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Introducing ITIL®: The Service Desk (Part II)

In the previous article in this series, we discussed setting up the Service Desk as a Single Point of Contact (SPOC) for IT as a logical starting point for ITIL implementation.  Now, we will take a closer look at the Service Desk responsibilities and relevant ITIL® processes.

 

Service Desk Activities and Processes

The Service Desk is responsible for receiving and recording all requests from users. When possible, the Service Desk staff should deal directly with simple questions or complaints. All other calls are handled according to the Incident Management process, the goal of which is to restore normal service as quickly as possible. The Service Desk will provide an initial assessment of the priority and urgency of the call, attempt to resolve it, and escalate as necessary to 2nd-line support according to Service Level Agreements. The Service Desk will also own and monitor the Incident and keep users informed of progress and resolution.

Calls to the Service Desk should be recorded in a Service Management tool. As ITIL implementation proceeds, records and data regarding Incidents, Problems, Changes and Configuration Items should also be captured in this tool. When this data is given structure and context, it becomes usable information. For example, Incident Records can be analyzed to find out which applications account for the most Incidents or which departments report the most Incidents. This information then becomes knowledge when insight and experience are applied.  This analysis can help with determining priorities for continuous improvement.  It also provides the basis for establishing a Knowledge Base that the Service Desk staff can consult in order to handle calls more efficiently and to improve first-time resolution rate. Additionally, it can be used for providing management reports, another Service Desk responsibility.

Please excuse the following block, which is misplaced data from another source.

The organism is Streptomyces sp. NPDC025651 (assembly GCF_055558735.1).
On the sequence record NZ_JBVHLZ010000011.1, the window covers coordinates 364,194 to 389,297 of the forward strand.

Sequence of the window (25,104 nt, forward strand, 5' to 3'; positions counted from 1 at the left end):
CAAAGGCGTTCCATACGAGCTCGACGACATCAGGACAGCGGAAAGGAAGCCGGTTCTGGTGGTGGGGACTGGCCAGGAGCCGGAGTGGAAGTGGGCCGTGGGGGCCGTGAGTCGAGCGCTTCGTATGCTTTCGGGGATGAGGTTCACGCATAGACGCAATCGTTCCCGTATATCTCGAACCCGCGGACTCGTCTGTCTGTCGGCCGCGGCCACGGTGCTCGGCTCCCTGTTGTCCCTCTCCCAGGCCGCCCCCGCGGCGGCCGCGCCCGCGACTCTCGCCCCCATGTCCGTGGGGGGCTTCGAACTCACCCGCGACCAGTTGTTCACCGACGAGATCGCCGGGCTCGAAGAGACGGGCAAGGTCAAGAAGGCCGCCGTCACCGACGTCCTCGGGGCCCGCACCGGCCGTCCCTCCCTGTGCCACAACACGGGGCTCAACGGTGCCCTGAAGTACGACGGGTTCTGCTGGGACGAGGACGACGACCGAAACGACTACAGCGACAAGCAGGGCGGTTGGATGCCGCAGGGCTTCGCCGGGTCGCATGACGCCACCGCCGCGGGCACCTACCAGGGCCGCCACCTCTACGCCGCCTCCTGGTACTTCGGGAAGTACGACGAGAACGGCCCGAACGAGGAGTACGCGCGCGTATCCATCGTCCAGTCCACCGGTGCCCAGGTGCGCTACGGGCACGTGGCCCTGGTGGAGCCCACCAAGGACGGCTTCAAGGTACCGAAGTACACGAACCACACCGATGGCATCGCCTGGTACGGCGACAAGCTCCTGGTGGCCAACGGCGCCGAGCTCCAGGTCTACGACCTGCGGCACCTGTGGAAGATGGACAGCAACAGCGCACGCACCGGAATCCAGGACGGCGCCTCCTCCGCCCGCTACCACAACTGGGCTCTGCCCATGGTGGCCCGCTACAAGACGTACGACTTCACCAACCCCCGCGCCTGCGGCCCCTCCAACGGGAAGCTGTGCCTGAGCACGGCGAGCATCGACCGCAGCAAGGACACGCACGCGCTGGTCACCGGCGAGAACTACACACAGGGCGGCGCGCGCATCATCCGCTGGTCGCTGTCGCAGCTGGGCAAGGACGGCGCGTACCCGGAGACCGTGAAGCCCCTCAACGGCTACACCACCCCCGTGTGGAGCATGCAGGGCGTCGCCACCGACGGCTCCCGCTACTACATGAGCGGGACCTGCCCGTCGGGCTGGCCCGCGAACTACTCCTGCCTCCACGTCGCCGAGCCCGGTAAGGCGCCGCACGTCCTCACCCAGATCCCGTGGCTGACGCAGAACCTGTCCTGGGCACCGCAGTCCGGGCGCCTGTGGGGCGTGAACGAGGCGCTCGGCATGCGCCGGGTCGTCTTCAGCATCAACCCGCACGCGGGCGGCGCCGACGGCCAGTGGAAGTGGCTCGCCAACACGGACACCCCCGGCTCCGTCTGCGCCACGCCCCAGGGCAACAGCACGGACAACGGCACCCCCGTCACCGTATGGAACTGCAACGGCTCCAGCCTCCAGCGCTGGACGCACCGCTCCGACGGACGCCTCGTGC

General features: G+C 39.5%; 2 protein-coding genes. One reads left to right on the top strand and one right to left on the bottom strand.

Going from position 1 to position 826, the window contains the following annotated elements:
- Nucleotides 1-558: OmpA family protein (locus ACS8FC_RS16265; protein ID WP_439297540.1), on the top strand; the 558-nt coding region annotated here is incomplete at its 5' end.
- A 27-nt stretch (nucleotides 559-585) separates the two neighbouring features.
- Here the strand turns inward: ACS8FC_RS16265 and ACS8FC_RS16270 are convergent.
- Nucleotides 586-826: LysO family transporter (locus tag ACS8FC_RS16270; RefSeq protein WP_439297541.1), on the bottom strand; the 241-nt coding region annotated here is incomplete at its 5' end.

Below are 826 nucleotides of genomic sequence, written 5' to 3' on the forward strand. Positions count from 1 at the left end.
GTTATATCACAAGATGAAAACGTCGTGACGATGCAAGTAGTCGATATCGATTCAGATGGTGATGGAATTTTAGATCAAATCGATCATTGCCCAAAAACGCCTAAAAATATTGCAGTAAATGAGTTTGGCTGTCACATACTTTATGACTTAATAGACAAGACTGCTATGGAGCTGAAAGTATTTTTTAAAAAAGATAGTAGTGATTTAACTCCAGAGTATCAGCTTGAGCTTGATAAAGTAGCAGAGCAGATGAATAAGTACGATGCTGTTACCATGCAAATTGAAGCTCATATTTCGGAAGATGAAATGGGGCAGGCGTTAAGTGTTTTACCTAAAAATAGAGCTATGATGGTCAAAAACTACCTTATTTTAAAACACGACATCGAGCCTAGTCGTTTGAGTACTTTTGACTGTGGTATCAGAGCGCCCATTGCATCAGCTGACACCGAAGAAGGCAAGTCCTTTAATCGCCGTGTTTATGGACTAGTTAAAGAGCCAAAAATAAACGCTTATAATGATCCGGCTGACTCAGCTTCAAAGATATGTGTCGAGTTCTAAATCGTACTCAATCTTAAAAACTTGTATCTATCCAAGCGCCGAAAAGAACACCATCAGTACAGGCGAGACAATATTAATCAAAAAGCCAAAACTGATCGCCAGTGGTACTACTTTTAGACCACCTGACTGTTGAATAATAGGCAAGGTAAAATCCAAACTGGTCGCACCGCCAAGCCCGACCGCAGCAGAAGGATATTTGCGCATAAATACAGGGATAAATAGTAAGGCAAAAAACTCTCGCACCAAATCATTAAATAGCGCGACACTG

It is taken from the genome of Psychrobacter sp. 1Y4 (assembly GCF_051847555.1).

Interfaces to Other ITIL Processes

The Service Desk also plays a key role in other Service Operations processes. Problem Management is closely related and complementary to Incident Management; the two processes should be implemented at the same time. The goal of Problem Management is to identify, resolve and prevent the root causes of Incidents.

Resolution of Incidents and Problems will usually require one or more Changes to be implemented. The Change Management process calls for a standard method for implementing Changes with the goal of minimizing the impact of any Incidents that may be caused. Those Changes will be applied to one or more Configuration Items (CIs). CIs are IT assets and their relationships, which are stored in a separate Configuration Management Database (CMBD).

Because the Service Desk is both the SPOC and has a central role in the Incident Management process, as well as key relationships to other Service Operations processes, successful implementation is critical to the overall success of ITIL implementation.

Benefits, Considerations, and Measuring Performance

A well-implemented Service Desk should lead to improved service to users through faster and more accurate responses, better control and management of the IT infrastructure, and better information for decision-making. The Service Desk can drive and benefit directly from continuous improvement.  It is important, however, to have commitment from management and to promote the Service Desk to users who may resist changes to their way of working.

An important component of both continuous improvement and management reporting is the measurement of Service Desk workload, efficiency, and accuracy.  Some metrics to consider for the Service Desk:

•        Percentage of calls resolved first-time

•        Number of calls exceeding Service Level Agreement (SLA)

•        Number of calls escalated to 2nd- / 3rd-level support

•        Percentage of calls with correct first-time assignment

•        Customer Satisfaction (survey per closed call)

In the next articles in this series, we will take a closer look at implementing the Incident Management and Problem Management processes.

About this author:

Angel Prusinowski

Angel is a leading ITIL® instructor at Ashford Global IT.

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